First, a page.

Kippax History, Family Crest & Coats of Arms

The Anglo-Saxon name Kippax comes from the family having resided in the village of Kippax, located in the county of Yorkshire.

Early Origins of the Kippax family

The surname Kippax was first found in Yorkshire where they held a family seat as Lords of the Manor of Kippax, a large and important Norman village. After the Battle of Hastings in 1066, William, Duke of Normandy, having prevailed over King Harold, granted most of Britain to his many victorious Barons. It was not uncommon to find a Baron, or a Bishop, with 60 or more Lordships scattered throughout the country. These he gave to his sons, nephews and other junior lines of his family and they became known as under-tenants. They adopted the Norman system of surnames which identified the under-tenant with his holdings so as to distinguish him from the senior stem of the family. After many rebellious wars between his Barons, Duke William, commissioned a census of all England to determine in 1086, settling once and for all, who held which land. He called the census the Domesday Book, [1] indicating that those holders registered would hold the land until the end of time. Hence, Kippax, at the taking of the Domesday Book was held by Ilbert de Lacy, a Norman Baron, who was at the Battle of Hastings. and who was granted 150 lordships in Yorkshire in addition to the whole district known then as Blackburnshire in now Lancashire. His holdings included Pontefract Castle in Yorkshire. Conjecturally, the Kippax family surname descends from a relation of this Baron who held Kippax at that time.

Early History of the Kippax family

This web page shows only a small excerpt of our Kippax research. Another 82 words (6 lines of text) covering the years 1379, 1404, 1352, 1356, 1364, 1367, 1370, 1372, 1375, 1382, 1373, 1653 and 1722 are included under the topic Early Kippax History in all our PDF Extended History products and printed products wherever possible.

Kippax Spelling Variations

Kippax has been spelled many different ways. Before English spelling became standardized over the last few hundred years, spelling variations in names were a common occurrence. As the English language changed in the Middle Ages, absorbing pieces of Latin and French, as well as other languages, the spelling of people's names also changed considerably, even over a single lifetime. Spelling variants included: Kippax, Keepax, Kipax, Kepax, Kipas, Kypas, Kyppax, Kypax, Kipacks, Kepax, Kippacks, Cuppage, Cupage, Kippage, Kippash, Cuppash, Coppash, Cupacks and many more.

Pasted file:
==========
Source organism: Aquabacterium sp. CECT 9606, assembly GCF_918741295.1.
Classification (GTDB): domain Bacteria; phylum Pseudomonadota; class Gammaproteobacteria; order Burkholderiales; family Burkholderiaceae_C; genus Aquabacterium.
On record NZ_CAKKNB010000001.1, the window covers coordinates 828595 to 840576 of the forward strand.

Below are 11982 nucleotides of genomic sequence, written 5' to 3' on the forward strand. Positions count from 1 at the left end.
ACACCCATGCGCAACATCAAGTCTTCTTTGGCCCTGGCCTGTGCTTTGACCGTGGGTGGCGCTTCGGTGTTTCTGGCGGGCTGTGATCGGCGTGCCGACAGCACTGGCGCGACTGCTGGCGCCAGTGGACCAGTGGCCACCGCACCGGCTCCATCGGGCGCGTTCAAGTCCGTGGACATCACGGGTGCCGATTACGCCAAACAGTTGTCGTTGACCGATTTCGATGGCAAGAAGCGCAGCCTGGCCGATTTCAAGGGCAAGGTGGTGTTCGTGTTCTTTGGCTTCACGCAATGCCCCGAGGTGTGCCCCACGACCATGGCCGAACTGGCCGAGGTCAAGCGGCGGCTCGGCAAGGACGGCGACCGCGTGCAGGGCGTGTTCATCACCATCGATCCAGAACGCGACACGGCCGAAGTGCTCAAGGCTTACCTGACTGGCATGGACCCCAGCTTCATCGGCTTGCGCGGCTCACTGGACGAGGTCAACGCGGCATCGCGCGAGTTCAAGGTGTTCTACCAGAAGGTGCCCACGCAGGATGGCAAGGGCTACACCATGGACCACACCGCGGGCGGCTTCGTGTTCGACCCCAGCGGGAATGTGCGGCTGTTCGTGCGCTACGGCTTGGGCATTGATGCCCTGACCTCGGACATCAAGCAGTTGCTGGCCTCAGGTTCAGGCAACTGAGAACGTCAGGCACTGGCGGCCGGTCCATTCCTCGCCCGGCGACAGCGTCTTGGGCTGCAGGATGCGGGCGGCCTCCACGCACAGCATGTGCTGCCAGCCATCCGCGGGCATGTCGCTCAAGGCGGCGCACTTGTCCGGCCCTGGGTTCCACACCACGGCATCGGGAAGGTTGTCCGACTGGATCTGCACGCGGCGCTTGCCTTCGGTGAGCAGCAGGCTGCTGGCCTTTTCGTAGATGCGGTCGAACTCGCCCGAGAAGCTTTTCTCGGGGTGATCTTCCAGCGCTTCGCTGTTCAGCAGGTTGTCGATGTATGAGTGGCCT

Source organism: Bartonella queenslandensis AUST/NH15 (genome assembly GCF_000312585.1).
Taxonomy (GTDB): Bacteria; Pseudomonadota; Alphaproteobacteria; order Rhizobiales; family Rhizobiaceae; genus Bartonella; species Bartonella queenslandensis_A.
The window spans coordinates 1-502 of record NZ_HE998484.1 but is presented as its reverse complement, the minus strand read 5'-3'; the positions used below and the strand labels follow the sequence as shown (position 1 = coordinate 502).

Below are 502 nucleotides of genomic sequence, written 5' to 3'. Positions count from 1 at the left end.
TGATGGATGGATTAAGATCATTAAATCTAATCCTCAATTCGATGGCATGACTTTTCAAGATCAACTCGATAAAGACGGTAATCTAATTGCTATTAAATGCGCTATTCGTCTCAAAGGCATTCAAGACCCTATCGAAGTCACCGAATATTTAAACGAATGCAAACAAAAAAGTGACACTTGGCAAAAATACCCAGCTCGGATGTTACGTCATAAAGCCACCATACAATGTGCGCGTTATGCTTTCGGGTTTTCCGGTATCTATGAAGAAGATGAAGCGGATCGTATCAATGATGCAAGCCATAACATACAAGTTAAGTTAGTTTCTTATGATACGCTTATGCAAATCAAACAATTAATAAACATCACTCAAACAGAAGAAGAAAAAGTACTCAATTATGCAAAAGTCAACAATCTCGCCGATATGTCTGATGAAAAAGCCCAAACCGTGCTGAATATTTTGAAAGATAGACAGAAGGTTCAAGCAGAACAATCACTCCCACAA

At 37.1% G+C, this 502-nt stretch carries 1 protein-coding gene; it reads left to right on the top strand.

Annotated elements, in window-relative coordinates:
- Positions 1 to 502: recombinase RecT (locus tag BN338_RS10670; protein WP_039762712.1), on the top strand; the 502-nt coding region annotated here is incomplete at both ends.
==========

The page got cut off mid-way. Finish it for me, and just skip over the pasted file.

Early Notables of the Kippax family (pre 1700)

Distinguished members of the family include John Keppock (died 1404), Irish judge who held the offices of Lord Chief Justice of Ireland and Chief Baron of the Irish Exchequer, in England in 1352, acted as counsel for the powerful Anglo-Irish Cusack family, became King's Serjeant (1356), became Lord Chief Baron (1364) and Lord Chief Justice (13670, In 1370 he stood down as Lord Chief Justice but remained...
Another 66 words (5 lines of text) are included under the topic Early Kippax Notables in all our PDF Extended History products and printed products wherever possible.

United States Kippax migration to the United States +

In an attempt to escape the chaos experienced in England, many English families boarded overcrowded and diseased ships sailing for the shores of North America and other British colonies. Those families hardy enough, and lucky enough, to make the passage intact were rewarded with land and a social environment less prone to religious and political persecution. Many of these families became important contributors to the young colonies in which they settled. Early immigration and passenger lists have documented some of the first Kippaxs to arrive on North American shores:

Kippax Settlers in United States in the 17th Century
  • Peter Kippax, who settled in Virginia in 1699
  • Peter Kippax, who landed in Virginia in 1699 [2]

Contemporary Notables of the name Kippax (post 1700) +

  1. ^ Williams, Dr Ann. And G.H. Martin, Eds., Domesday Book A Complete Translation. London: Penguin, 1992. Print. (ISBN 0-141-00523-8)
  2. ^ Filby, P. William, Meyer, Mary K., Passenger and immigration lists index : a guide to published arrival records of about 500,000 passengers who came to the United States and Canada in the seventeenth, eighteenth, and nineteenth centuries. 1982-1985 Cumulated Supplements in Four Volumes Detroit, Mich. : Gale Research Co., 1985, Print (ISBN 0-8103-1795-8) on Facebook
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